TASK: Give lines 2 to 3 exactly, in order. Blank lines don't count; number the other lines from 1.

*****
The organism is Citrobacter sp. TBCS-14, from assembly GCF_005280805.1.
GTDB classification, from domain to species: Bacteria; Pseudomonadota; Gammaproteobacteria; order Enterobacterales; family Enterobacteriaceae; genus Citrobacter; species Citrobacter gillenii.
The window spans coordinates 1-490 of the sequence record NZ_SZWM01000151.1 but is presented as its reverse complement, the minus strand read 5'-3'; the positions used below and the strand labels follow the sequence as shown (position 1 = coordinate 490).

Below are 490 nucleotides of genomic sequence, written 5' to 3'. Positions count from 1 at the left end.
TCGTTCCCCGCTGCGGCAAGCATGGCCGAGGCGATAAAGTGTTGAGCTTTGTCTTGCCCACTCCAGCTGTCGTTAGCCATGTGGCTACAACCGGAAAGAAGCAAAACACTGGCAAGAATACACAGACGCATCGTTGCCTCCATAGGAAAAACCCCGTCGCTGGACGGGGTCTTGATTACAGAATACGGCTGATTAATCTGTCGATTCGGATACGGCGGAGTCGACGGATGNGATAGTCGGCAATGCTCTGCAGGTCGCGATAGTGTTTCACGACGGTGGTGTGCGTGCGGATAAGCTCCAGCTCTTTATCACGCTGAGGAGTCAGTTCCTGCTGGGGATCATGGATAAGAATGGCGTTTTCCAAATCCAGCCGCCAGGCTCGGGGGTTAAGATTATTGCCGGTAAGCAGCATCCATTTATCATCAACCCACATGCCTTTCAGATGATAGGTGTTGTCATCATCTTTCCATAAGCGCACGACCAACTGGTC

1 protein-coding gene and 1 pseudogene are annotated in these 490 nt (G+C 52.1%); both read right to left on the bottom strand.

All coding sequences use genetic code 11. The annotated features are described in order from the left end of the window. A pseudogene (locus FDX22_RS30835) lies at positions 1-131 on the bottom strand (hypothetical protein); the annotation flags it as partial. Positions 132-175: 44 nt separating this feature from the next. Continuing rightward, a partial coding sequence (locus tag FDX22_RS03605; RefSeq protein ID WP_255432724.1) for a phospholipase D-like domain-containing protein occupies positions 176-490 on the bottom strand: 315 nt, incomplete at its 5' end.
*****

GTDB classification, from domain to species: Bacteria; Pseudomonadota; Gammaproteobacteria; order Enterobacterales; family Enterobacteriaceae; genus Citrobacter; species Citrobacter gillenii.
The window spans coordinates 1-490 of the sequence record NZ_SZWM01000151.1 but is presented as its reverse complement, the minus strand read 5'-3'; the positions used below and the strand labels follow the sequence as shown (position 1 = coordinate 490).